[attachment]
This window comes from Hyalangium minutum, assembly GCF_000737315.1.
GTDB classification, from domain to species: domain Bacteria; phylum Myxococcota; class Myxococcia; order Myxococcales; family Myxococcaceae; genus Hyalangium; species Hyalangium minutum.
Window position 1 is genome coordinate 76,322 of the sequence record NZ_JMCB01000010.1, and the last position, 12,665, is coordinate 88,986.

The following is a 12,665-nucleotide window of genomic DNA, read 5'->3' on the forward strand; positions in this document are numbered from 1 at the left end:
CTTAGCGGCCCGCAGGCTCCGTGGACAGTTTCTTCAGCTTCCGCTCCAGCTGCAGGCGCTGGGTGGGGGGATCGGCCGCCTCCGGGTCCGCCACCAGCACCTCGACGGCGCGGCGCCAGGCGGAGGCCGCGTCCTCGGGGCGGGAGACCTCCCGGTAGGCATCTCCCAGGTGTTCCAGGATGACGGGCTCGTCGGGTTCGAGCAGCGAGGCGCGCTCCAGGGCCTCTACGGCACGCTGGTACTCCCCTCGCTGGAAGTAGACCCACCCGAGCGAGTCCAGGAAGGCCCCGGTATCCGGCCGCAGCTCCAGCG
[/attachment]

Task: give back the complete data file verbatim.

This window comes from Hyalangium minutum, assembly GCF_000737315.1.
GTDB classification, from domain to species: domain Bacteria; phylum Myxococcota; class Myxococcia; order Myxococcales; family Myxococcaceae; genus Hyalangium; species Hyalangium minutum.
Window position 1 is genome coordinate 76,322 of the sequence record NZ_JMCB01000010.1, and the last position, 12,665, is coordinate 88,986.

The following is a 12,665-nucleotide window of genomic DNA, read 5'->3' on the forward strand; positions in this document are numbered from 1 at the left end:
CTTAGCGGCCCGCAGGCTCCGTGGACAGTTTCTTCAGCTTCCGCTCCAGCTGCAGGCGCTGGGTGGGGGGATCGGCCGCCTCCGGGTCCGCCACCAGCACCTCGACGGCGCGGCGCCAGGCGGAGGCCGCGTCCTCGGGGCGGGAGACCTCCCGGTAGGCATCTCCCAGGTGTTCCAGGATGACGGGCTCGTCGGGTTCGAGCAGCGAGGCGCGCTCCAGGGCCTCTACGGCACGCTGGTACTCCCCTCGCTGGAAGTAGACCCACCCGAGCGAGTCCAGGAAGGCCCCGGTATCCGGCCGCAGCTCCAGCG